What Should You Eat and How Much? Part 1
Dieting for fat loss (or just eating healthy) is a matter of making better decisions on what foods you eat, and how much you have at each meal.
In Part 1 we’ll focus more on the “what.” (Part 2 will discuss “how much.”)
So, how do you decide what foods are best for your diet? It’s easier than you think.
What to Eat
It would be nice if we all had a private chef who lived in our pantry and came out only to prepare meals. (And to use the bathroom. Probably wouldn’t want him doing that in the pantry.)
Even then, unless you were ok with never picking what to eat, you’d have to tell him what you want him to make.
Which means if you want to enjoy your food (and you should), deciding what to eat will always be your responsibility.
The answer is NOT looking at a list of “good foods” vs. “bad foods.”
No foods are off limits (unless you have a genuine food sensitivity or allergy). Here are the 3 things to consider when choosing your meals.
1. Get More Full
Some foods keep you full longer than others. This is called satiety.
You could go online and do a search for a satiety index chart, which will give you specific examples. You’ll learn, for instance, that when you eat oatmeal, you won’t get hungry again as quickly as when you eat yogurt.
While that’s not a bad thing to learn, there’s an easier method.
Little decisions, like “should you eat rice or quinoa,” aren’t nearly as significant as the difference between “should you eat rice or doughnuts.”
Instead of memorizing which foods are slightly more satiating than others, go for the bigger effect and aim to eat as much unprocessed food as possible. You’ll be amazed how much more full that’ll keep you.
That means anything in a box, bag, can, wrapper, etc., and generally even eating out, should be kept to a minimum.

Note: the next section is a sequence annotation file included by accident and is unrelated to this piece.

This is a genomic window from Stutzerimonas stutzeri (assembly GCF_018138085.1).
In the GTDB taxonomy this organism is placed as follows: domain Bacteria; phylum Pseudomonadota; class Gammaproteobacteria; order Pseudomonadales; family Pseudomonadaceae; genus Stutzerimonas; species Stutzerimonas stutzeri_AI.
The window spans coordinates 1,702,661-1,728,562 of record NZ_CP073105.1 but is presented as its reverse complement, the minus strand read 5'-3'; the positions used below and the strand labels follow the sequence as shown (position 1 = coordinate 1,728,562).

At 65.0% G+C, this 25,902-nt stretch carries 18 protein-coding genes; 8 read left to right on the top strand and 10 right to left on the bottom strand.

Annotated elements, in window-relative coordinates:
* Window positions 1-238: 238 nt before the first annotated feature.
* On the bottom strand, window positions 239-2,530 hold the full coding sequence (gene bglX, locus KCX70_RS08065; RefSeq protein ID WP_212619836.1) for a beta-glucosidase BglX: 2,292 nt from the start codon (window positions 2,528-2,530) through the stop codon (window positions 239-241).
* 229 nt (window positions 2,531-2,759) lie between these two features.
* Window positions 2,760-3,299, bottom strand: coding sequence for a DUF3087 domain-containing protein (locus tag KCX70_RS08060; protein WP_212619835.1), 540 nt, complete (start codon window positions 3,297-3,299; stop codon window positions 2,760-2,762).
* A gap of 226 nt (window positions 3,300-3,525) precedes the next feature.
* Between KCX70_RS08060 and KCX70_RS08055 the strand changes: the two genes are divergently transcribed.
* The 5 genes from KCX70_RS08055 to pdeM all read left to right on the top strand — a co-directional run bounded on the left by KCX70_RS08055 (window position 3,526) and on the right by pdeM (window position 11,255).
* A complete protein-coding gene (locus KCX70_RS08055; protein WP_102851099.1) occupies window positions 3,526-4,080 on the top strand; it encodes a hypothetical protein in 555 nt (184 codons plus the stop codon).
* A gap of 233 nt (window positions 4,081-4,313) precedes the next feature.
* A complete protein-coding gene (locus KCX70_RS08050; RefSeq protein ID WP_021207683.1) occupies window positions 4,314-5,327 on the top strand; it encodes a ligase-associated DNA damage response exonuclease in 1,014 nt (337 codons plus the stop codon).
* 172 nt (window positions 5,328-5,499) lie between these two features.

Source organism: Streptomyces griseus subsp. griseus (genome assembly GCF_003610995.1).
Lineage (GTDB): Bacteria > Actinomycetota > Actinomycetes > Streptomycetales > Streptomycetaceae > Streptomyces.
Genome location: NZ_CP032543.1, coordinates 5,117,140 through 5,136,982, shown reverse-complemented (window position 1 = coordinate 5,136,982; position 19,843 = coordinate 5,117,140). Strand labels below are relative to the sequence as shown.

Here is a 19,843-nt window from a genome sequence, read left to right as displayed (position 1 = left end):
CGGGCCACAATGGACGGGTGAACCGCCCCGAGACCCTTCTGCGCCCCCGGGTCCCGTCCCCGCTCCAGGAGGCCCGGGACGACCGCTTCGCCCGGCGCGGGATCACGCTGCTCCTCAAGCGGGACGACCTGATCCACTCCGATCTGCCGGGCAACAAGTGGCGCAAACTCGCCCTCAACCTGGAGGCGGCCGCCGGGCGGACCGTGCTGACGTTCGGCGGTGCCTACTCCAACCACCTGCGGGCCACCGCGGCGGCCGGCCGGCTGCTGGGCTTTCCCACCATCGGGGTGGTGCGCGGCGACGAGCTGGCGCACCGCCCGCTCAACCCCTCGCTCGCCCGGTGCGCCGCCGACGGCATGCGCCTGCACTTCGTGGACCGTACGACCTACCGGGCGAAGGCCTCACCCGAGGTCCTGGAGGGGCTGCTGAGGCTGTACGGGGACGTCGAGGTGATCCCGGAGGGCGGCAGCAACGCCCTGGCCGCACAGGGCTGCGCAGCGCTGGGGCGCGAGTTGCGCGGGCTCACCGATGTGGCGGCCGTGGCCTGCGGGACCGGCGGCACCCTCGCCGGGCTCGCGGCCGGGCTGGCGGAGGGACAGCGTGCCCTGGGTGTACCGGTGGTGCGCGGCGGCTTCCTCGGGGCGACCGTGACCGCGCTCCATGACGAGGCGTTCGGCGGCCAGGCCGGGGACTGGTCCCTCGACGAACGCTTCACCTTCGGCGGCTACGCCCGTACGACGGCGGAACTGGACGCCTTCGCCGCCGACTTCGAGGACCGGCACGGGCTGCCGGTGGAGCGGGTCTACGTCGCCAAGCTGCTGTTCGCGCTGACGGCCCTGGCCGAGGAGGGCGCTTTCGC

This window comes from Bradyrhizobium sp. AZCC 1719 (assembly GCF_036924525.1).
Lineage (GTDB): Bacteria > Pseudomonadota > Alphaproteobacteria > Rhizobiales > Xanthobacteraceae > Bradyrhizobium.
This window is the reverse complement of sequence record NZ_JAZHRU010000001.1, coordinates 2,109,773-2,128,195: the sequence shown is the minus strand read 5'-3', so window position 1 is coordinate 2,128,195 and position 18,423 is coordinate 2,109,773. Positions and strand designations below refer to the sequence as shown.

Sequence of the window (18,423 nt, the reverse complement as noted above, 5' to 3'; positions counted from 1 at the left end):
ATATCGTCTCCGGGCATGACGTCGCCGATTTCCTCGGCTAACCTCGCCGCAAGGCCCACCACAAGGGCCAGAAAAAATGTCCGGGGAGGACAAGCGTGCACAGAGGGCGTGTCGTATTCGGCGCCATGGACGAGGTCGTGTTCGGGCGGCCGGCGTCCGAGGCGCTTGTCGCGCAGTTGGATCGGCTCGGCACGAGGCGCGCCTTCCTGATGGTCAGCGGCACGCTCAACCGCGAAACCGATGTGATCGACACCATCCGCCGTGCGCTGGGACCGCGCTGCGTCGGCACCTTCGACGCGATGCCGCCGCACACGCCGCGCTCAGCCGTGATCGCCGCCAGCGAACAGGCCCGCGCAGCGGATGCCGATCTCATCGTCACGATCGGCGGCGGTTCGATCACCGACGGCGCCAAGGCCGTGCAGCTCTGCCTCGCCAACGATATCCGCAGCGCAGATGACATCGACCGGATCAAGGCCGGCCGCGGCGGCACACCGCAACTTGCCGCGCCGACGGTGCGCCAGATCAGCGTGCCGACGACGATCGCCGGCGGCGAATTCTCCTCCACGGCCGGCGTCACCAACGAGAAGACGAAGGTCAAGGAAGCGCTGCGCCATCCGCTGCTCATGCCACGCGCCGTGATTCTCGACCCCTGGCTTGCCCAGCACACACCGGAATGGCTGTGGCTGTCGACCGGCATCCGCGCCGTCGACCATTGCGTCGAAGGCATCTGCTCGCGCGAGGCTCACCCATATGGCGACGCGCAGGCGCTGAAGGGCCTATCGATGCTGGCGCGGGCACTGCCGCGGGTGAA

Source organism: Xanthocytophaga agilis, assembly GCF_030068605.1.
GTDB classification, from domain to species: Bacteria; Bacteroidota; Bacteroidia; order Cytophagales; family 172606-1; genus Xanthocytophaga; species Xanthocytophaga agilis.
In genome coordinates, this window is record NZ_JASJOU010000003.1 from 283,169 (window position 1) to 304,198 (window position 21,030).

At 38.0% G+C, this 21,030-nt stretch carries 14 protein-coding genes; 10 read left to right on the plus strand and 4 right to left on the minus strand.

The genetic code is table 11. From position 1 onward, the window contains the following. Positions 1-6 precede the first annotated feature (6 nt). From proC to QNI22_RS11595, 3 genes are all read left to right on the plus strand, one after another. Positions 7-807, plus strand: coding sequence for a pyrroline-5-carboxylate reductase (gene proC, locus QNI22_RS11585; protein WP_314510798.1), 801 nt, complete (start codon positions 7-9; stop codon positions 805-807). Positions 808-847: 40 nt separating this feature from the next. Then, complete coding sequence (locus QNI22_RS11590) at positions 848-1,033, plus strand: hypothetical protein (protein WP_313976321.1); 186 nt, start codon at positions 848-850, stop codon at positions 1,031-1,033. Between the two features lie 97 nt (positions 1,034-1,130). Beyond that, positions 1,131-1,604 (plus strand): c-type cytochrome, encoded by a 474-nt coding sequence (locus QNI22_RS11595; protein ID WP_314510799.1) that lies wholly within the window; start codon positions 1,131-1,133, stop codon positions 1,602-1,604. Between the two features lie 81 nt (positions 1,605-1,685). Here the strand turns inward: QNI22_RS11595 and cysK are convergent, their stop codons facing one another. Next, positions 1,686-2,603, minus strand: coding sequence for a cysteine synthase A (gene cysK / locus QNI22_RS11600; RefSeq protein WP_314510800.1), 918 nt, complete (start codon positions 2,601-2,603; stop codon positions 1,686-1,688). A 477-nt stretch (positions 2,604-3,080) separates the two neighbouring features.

2. Get More Nutrients
When choosing the foods you eat, another aspect is maximizing nutrients.
Eating more unprocessed food works here, too.
You can stop worrying about the little things like if fruit is ok, if corn is bad, or if you have to eat kale even though you hate it. Just pick the specific, whole foods you like.
That said, limiting processed food isn’t the only aspect of getting more nutrients.
While you don’t have to force-feed yourself kale, when it comes to deciding what to eat, a unanimous response from every nutrition coach everywhere will always include, “Eat more veggies!”
Again, don’t sweat the details of which ones are better than others. Pick the ones you like, and load up your plate.
(Since I won’t be discussing veggies specifically next week, to see how much you should eat, read The Right Way to Eat Veggies.)
3. Get More Food Per Calorie
The final consideration with picking what food to eat is having a basic understanding of which foods are higher calorie than others.
However, if calories become your only concern, you run the risk of forgetting to eat balanced meals.
The focus becomes how many pieces of fried chicken can I eat within my calorie count, or how many cookies can I have without going over my goal.
That mindset won’t help you stay full between meals, and it won’t get you the nutrients you need to be healthy and/or lose fat.
Once again, the first step of the solution here is to go for mostly whole foods, which tend to be lower in calories than processed foods.
The second step is what we’ll cover in Part 2, because knowing WHAT to eat and HOW MUCH to eat will always be interrelated. And it comes down to so much more than just calories.